10,000 Miles in Our Long-Term 2022 BMW X3
We've found a lot to like about BMW's most popular vehicle
We added a 2022 BMW X3 to our long-term test fleet wondering how the compact SUV managed to outsell its German siblings year after year. Ten thousand miles later, we have an idea why buyers would flock to the X3 over the Mercedes-Benz GLC and Audi Q5. Beyond merely being BMW's entry in the white-hot small SUV segment, the X3 has impressed us with its balanced blend of performance, comfort and utility.
Just enough power for an SUV
The turbocharged four-cylinder that powers the X3 has gotten mostly positive reviews from our staff, including from director of content strategy Josh Sadlier. "Typically I'm firmly in the 'moar motor!' camp, and there's no doubt that the X3's optional turbocharged six-cylinder engine — specified in the M40i variant and boasting 382 horsepower — is a peach. But even though our four-cylinder X3 xDrive30i makes a seemingly wimpy 248 horsepower, I never find myself thinking that its sauce is weak.
"There's plenty of punch for anything the commute might throw at you, and the numbers bear that out: At our test track, the X3 sprinted to 60 mph in a satisfyingly swift 6.2 seconds. What's more, the refinement of this powertrain is top-notch. I'd love to have an M40i, but the xDrive30i is no slouch."
He does recommend you operate the X3 solely in Sport mode, though. "Oh, I forgot to add: Sport mode. Always Sport mode. It's the first thing I press after the start button. In Sport mode, the X3 is alive and engaged. Until you press that button, though, it's not ready to rock. Throttle response is leisurely and the car generally feels half-asleep relative to what Sport gives you."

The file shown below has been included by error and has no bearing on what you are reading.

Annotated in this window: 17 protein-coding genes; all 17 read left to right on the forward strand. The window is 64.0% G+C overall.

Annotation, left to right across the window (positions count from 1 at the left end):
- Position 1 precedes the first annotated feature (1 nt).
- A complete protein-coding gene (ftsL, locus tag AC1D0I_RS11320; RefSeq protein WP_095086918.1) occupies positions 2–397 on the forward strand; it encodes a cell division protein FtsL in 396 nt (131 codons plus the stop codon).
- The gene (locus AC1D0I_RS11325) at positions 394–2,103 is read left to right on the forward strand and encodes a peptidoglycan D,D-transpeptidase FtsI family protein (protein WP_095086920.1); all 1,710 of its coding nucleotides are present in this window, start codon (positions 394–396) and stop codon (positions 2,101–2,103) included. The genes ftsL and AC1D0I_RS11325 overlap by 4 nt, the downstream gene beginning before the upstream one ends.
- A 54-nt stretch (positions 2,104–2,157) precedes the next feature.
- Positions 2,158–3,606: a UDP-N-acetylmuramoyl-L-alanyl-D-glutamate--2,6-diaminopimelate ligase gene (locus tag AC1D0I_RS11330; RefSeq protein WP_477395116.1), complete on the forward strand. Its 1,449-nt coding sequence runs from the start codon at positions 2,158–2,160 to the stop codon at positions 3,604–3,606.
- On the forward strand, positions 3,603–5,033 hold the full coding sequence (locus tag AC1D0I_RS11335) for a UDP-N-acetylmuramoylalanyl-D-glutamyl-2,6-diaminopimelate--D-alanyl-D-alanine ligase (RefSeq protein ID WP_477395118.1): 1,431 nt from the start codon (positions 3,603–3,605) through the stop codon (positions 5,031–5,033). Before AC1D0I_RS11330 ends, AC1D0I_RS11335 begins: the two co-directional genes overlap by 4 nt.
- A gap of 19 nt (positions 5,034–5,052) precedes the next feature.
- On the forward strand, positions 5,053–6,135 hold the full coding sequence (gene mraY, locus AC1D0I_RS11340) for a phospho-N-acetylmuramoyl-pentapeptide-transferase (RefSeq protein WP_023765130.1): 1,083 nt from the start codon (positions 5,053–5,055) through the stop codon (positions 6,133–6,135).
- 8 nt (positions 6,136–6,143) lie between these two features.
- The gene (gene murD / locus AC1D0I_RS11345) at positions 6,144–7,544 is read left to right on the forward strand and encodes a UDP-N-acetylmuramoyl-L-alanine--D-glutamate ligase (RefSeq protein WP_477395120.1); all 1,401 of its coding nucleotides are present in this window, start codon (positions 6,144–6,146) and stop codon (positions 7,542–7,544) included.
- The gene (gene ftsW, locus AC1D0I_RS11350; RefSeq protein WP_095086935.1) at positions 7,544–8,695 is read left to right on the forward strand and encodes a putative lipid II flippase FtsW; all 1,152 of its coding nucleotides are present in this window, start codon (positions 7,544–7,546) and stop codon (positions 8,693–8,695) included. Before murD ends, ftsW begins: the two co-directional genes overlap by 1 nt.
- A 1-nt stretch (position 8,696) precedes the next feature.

2022 BMW X3
The xDrive30i is plenty of X3
We track-tested both the M40i and M Competition versions of the X3, and while we were blown away by their performance (the M40i took 4.4 seconds to accelerate to 60 mph and the M Competition took just 3.6 seconds), we were happy to get back into our long-term xDrive30i when the comparison was over. Here's what I thought after driving the M40i and M Comp back to back:
"The M40i felt like an unnecessary but fun version of a solid SUV whether on road, highway or track. The M Competition seems determined to push the limits of how much power an SUV can carry before the driver says, 'No, thank you, maybe I am more of a minivan person after all.'"
"And while the M Competition throws 100 more horses under the hood, it doesn't feel particularly inviting compared to the M40i. It's terrific driving in a straight line, and the noise is spectacular (like other BMW Ms, there is a loud/less loud button in the center console area). Unfortunately, it doesn't lend itself to fun or carefree track driving quite like the M40i or the sedans and coupes it's trying to emulate."
2022 BMW X3
We're split on the X3's comfort
Our long-term X5 offered a bit of a stiff ride, and while the X3 isn't quite as firm as its larger sibling, opinions are mixed on its comfort.
"BMW's been accused of turning its back on its traditional enthusiast clientele for many years now, but the X3 is one vehicle whose comfort-biased dynamics seem just right to me. There's a lot of suspension travel in this rig — big dips and speed bumps really get it bouncing around — and no shortage of body roll either. But honestly, how many people really want flat cornering and a stiff ride in a luxury SUV?" asks Josh.
Senior editor of written content Brent Romans is more concerned about the front seat: "I've found myself fiddling with the seat's adjustments more than I thought I would. The seat isn't lacking for anything (our test X3 has the upgraded four-way lumbar, too) but I just can't seem to dial in a driving position I really love. Ultimately, I feel like I'm just sitting on a chair rather than being fully supported by something great."
2022 BMW X3
We're only halfway through our journey with our X3 but so far we've been impressed with BMW's best-seller. We've avoided any major issues so far, but there's still a long way to go.
2022 BMW X3